My aspiration is not yours

When I was younger I wanted to be everything – from piloting a plane, to going to the moon and every random career in between. I finally found myself studying engineering in the university, which I barely excelled at, and eventually ended up a banker.

Guess what? I wanted all my mentees to work in banks. I extolled how banking is a nice career, how you could move up and own half of Banana Island.

Utter rubbish!

Luckily I learned quickly that as a mentor, my job is to help my mentees achieve or exceed their life’s goals and aspirations. Instead of shoehorning my own myopic career ideas into their already jaded brains, I started listening to them, discussing their ambitions and helping them move towards that.

Professional career is everything

I used to look down on people who wanted to do things that don’t fit into my narrow view of professional careers. How stupid I was!

Luckily nobody has been hurt yet as I never had the chance to force people talented in non-professional inclination into suits and ties. Imagine the damage I could have done to Usain Bolt if his mum was my cousin? He would probably be slaving his backside at some law firm now.

I’ve since understood that success comes in different flavors and at the beginning those who don’t want to be professionals may look different from me but it doesn’t mean they don’t know what they want to do.

Careers and family are zero sum

A colleague told a friend of mine that she thought I was cold to her because she wanted to get married. That wasn’t the reason but it showed how bad my view about family and career used to be.

To have an outstanding career, something has to give, but mine was on the extreme side.

It took a long time for me to come around to the fact that you can have a good family life and an outstanding career. It is going to be tough but tough things are what successful people do.

Competing with mentees

Sometimes I set goals for my mentees and I to achieve and most times I beat them hands down. It never had the right effect.

Mentees look up to me for strength not as competition and when they lose it had demoralizing effect on them.

I’ve since learned to coach, support, encourage and sometimes give a little kick to the back side but I would never again compete with my mentees. Next time I should take on competition of my own size.

Giving up easily

There is nothing as annoying as giving your time and effort to move a mentee ahead and he’s not measuring up: He’s taking time to slack off or doesn’t appreciate the effort. The natural thing for me was to think they weren’t serious or deserving of my time so I promptly bumped them off.

How wrong of me! Yes, it is still annoying but I’ve since learned that Rome wasn’t built in a day. No kid growing up has ever stopped walking just because of occasional tumbles. So I’ve learned to chill a bit and give as many second chances as I can muster. After all I used to be annoying too and others took second bets on me.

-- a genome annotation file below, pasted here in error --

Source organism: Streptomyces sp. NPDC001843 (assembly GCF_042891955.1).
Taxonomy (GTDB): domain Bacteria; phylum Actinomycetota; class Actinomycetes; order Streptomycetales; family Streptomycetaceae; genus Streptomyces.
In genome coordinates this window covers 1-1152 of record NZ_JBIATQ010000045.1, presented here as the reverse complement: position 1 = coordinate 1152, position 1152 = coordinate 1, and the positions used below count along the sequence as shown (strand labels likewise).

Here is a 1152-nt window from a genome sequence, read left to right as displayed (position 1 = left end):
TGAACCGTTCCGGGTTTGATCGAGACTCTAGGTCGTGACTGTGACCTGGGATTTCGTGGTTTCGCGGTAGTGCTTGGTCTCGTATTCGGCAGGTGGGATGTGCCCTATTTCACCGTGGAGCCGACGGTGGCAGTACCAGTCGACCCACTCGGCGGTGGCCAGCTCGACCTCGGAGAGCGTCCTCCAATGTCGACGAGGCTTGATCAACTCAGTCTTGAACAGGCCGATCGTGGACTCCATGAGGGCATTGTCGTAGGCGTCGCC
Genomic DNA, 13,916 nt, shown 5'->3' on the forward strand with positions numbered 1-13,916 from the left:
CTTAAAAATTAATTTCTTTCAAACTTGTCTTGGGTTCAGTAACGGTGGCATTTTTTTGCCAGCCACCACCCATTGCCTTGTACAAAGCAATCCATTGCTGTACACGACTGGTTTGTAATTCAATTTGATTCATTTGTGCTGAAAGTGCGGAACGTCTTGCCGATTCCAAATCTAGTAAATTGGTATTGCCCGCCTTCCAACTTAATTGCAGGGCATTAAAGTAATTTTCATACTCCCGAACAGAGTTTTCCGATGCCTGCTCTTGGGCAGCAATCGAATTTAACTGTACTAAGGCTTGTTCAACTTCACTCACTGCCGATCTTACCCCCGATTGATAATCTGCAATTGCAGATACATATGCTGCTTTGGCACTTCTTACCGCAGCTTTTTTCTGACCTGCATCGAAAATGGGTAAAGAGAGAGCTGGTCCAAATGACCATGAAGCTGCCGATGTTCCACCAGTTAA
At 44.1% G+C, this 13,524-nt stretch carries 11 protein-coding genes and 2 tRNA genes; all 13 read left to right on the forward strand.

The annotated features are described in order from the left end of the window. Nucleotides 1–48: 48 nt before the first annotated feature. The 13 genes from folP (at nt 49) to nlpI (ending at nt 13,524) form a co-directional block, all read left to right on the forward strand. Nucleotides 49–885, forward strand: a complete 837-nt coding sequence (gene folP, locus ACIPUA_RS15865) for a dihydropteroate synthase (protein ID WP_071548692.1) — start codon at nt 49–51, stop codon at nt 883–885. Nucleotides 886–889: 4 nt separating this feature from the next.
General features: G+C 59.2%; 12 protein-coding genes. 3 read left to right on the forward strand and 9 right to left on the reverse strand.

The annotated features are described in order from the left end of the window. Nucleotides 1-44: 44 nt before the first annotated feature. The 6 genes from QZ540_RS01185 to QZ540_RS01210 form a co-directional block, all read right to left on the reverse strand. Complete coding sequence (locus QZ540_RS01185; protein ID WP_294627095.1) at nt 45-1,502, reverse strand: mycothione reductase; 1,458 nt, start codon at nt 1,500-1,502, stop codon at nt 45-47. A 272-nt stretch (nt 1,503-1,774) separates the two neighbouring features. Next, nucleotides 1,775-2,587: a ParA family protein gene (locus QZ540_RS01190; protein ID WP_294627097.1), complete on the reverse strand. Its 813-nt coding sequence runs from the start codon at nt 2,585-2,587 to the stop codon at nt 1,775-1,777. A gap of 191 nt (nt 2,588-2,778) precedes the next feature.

The upside to mistakes

Knowing nobody is perfect is the biggest step towards Nirvana and this has helped me more in life than anything else. Instead of killing myself from doing the wrong thing, I simply learned from it and moved on.

Making the same mistakes over and over again is a different story entirely – you may need a trip to Yaba Left to find out why your gear is stuck at 2. Like my old boss, Joshy, would say – mistakes are allowed, errors are unforgivable – whatever that means!

Finding good in a bad economy

It’s hard to see a silver lining in the awful economic cloud currently flogging Nigeria’s backside.

But as an unrepentant and obsessive optimist, I’m sure there would be something good to come of this. If history is anything to go by, quite a number people start their journeys to success when things go titsup.

Real Estate
Things are really cheap now, especially for my cousins abroad. In fact cost of houses are going down while dollars exchange rate is going in the other direction. So if you live outside Nigeria and you couldn’t afford to get your own place in Lagos or elsewhere previously, this is the time to do it.

Export
Some people have been doing export for a while but I think the time is ripe for Nigeria to go into export frenzy. We all know how to copy, let’s over copy and paste this!

Nigeria is full of abundance of everything except FX. For example, hide and skin from the north are processed for export to those making shoes and fancy bags. We have cashew, timber, shea butter, etc. It’s easy to get into the game.

Finding customers may be a bit tough so that’s a job you need to do. Quality is also an important factor, always supply what has been requested.

Software and FinTech
This is the big one. In the last 2 years, I have worked with incredibly smart people; some are colleagues while many are vendors. This bunch of smart guys are building fantastic software and services that can be used anywhere in the world.

While their Nigerian customers are finding it hard to pay because of the economy, they can easily sell their services to those outside the country. The quality of their web applications and mobile apps would compete favorably on the global scale considering that their cost would be lower.

In fact, if I ran a global organization I would have my software team in Lagos, as their cost would be lower while getting same or even better quality.

Buying companies for pennies
Investors know that cash flow, ROE and ROI are kings. The rest is semantics.

If you checked the NSE of recent you would have laughed your boxers off. Big names are trading for next to nothing. They don’t even qualify to be called penny stock anymore, we should call them free stock.

Now this appeals to long term or Nigerians in diaspora investors who would want to hang around for the long haul. Reality is that we would get out of this funk so the best time to position for the future is now.

While I’m very optimistic that Nigeria would get out of this funk, I also know that’s dependent on the country to think its way out of the mess. If it doesn’t start with Buhari and others, it could start with me and you.